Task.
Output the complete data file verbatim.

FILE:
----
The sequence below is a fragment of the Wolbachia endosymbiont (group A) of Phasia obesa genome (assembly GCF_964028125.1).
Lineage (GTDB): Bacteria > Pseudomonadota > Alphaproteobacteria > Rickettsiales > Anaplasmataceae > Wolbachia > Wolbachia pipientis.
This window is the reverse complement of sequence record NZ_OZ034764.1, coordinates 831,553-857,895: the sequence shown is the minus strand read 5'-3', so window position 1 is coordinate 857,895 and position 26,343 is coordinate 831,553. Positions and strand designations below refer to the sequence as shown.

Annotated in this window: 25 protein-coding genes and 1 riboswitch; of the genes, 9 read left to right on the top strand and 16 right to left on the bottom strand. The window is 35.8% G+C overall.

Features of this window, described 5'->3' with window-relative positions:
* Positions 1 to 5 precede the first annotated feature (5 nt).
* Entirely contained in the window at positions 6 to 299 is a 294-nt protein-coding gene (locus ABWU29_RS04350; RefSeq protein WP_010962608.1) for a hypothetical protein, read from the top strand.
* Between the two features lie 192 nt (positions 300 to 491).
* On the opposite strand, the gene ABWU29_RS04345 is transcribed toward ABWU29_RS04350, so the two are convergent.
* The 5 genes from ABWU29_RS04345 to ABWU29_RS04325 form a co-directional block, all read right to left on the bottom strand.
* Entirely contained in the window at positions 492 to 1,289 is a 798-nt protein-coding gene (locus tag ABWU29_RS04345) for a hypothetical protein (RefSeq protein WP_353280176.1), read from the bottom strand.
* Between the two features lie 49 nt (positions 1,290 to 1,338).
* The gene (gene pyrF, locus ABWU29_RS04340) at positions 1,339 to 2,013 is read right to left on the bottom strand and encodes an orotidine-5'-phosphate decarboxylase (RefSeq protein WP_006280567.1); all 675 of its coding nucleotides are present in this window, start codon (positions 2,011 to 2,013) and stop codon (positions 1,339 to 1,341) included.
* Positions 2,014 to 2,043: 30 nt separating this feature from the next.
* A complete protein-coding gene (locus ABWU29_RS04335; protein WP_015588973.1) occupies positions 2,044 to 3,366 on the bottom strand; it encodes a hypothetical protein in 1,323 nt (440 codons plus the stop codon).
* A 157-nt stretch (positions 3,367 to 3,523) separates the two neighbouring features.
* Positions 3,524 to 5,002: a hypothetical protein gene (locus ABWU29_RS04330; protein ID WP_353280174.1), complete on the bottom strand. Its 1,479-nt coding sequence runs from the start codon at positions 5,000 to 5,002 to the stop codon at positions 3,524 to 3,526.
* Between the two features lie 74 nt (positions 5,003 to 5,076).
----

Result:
The sequence below is a fragment of the Wolbachia endosymbiont (group A) of Phasia obesa genome (assembly GCF_964028125.1).
Lineage (GTDB): Bacteria > Pseudomonadota > Alphaproteobacteria > Rickettsiales > Anaplasmataceae > Wolbachia > Wolbachia pipientis.
This window is the reverse complement of sequence record NZ_OZ034764.1, coordinates 831,553-857,895: the sequence shown is the minus strand read 5'-3', so window position 1 is coordinate 857,895 and position 26,343 is coordinate 831,553. Positions and strand designations below refer to the sequence as shown.

Annotated in this window: 25 protein-coding genes and 1 riboswitch; of the genes, 9 read left to right on the top strand and 16 right to left on the bottom strand. The window is 35.8% G+C overall.

Features of this window, described 5'->3' with window-relative positions:
* Positions 1 to 5 precede the first annotated feature (5 nt).
* Entirely contained in the window at positions 6 to 299 is a 294-nt protein-coding gene (locus ABWU29_RS04350; RefSeq protein WP_010962608.1) for a hypothetical protein, read from the top strand.
* Between the two features lie 192 nt (positions 300 to 491).
* On the opposite strand, the gene ABWU29_RS04345 is transcribed toward ABWU29_RS04350, so the two are convergent.
* The 5 genes from ABWU29_RS04345 to ABWU29_RS04325 form a co-directional block, all read right to left on the bottom strand.
* Entirely contained in the window at positions 492 to 1,289 is a 798-nt protein-coding gene (locus tag ABWU29_RS04345) for a hypothetical protein (RefSeq protein WP_353280176.1), read from the bottom strand.
* Between the two features lie 49 nt (positions 1,290 to 1,338).
* The gene (gene pyrF, locus ABWU29_RS04340) at positions 1,339 to 2,013 is read right to left on the bottom strand and encodes an orotidine-5'-phosphate decarboxylase (RefSeq protein WP_006280567.1); all 675 of its coding nucleotides are present in this window, start codon (positions 2,011 to 2,013) and stop codon (positions 1,339 to 1,341) included.
* Positions 2,014 to 2,043: 30 nt separating this feature from the next.
* A complete protein-coding gene (locus ABWU29_RS04335; protein WP_015588973.1) occupies positions 2,044 to 3,366 on the bottom strand; it encodes a hypothetical protein in 1,323 nt (440 codons plus the stop codon).
* A 157-nt stretch (positions 3,367 to 3,523) separates the two neighbouring features.
* Positions 3,524 to 5,002: a hypothetical protein gene (locus ABWU29_RS04330; protein ID WP_353280174.1), complete on the bottom strand. Its 1,479-nt coding sequence runs from the start codon at positions 5,000 to 5,002 to the stop codon at positions 3,524 to 3,526.
* Between the two features lie 74 nt (positions 5,003 to 5,076).